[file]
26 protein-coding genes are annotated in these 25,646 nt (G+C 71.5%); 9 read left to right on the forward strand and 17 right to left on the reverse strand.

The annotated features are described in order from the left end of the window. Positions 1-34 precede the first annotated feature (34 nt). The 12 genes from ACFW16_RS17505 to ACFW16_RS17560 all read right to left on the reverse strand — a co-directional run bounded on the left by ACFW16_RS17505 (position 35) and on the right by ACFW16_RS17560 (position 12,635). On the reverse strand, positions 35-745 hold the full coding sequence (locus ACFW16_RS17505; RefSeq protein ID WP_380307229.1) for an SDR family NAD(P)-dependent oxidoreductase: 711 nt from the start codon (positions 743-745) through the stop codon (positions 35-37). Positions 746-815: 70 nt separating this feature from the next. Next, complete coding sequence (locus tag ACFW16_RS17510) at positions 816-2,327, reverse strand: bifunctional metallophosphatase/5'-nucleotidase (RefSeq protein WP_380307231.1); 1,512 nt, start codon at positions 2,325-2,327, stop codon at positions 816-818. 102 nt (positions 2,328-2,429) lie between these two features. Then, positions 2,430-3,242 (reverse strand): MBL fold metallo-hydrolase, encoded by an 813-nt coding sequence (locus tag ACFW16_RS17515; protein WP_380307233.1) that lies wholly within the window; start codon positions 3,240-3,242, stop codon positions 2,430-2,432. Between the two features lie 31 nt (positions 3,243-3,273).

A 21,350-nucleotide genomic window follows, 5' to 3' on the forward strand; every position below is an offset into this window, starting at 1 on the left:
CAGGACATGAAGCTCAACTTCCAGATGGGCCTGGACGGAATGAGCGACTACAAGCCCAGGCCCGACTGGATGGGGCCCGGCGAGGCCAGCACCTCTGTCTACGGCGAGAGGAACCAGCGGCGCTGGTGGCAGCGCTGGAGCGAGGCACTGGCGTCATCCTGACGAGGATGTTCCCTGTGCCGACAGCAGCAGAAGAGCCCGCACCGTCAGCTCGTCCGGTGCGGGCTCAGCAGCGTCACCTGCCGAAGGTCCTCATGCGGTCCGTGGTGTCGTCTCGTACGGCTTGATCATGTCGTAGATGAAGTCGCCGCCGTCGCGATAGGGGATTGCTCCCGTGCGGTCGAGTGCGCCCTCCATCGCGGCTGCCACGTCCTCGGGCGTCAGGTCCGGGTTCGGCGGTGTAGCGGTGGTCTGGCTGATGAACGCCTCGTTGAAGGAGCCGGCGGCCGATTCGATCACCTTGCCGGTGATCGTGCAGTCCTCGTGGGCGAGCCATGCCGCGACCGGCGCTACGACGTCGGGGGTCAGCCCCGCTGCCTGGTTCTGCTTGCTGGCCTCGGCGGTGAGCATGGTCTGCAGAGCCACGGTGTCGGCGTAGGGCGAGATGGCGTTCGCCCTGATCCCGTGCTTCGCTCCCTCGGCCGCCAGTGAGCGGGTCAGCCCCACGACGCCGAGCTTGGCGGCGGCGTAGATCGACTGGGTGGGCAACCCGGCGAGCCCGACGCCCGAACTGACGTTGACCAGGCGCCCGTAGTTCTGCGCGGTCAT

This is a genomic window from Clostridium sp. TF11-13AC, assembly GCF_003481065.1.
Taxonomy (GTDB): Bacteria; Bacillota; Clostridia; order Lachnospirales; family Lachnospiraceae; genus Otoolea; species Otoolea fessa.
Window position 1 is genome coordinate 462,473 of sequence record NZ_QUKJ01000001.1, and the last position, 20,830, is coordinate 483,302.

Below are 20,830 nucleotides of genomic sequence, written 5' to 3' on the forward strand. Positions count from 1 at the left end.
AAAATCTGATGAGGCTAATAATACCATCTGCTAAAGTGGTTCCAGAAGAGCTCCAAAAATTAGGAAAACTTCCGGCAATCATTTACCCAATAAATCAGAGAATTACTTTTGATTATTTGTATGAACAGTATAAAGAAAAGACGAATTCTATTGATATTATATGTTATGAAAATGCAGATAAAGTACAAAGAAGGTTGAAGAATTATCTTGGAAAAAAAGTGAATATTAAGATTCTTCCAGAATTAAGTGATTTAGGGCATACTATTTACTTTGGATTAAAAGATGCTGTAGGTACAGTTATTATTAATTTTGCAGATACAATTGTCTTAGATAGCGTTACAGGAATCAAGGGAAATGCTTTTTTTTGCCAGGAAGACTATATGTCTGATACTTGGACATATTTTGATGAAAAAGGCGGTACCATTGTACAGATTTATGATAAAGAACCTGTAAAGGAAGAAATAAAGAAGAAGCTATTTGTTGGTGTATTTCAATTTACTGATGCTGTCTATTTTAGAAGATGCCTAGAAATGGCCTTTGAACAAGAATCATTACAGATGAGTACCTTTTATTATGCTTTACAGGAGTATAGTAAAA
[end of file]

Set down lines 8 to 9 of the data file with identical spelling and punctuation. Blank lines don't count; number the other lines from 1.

Below are 20,830 nucleotides of genomic sequence, written 5' to 3' on the forward strand. Positions count from 1 at the left end.
AAAATCTGATGAGGCTAATAATACCATCTGCTAAAGTGGTTCCAGAAGAGCTCCAAAAATTAGGAAAACTTCCGGCAATCATTTACCCAATAAATCAGAGAATTACTTTTGATTATTTGTATGAACAGTATAAAGAAAAGACGAATTCTATTGATATTATATGTTATGAAAATGCAGATAAAGTACAAAGAAGGTTGAAGAATTATCTTGGAAAAAAAGTGAATATTAAGATTCTTCCAGAATTAAGTGATTTAGGGCATACTATTTACTTTGGATTAAAAGATGCTGTAGGTACAGTTATTATTAATTTTGCAGATACAATTGTCTTAGATAGCGTTACAGGAATCAAGGGAAATGCTTTTTTTTGCCAGGAAGACTATATGTCTGATACTTGGACATATTTTGATGAAAAAGGCGGTACCATTGTACAGATTTATGATAAAGAACCTGTAAAGGAAGAAATAAAGAAGAAGCTATTTGTTGGTGTATTTCAATTTACTGATGCTGTCTATTTTAGAAGATGCCTAGAAATGGCCTTTGAACAAGAATCATTACAGATGAGTACCTTTTATTATGCTTTACAGGAGTATAGTAAAA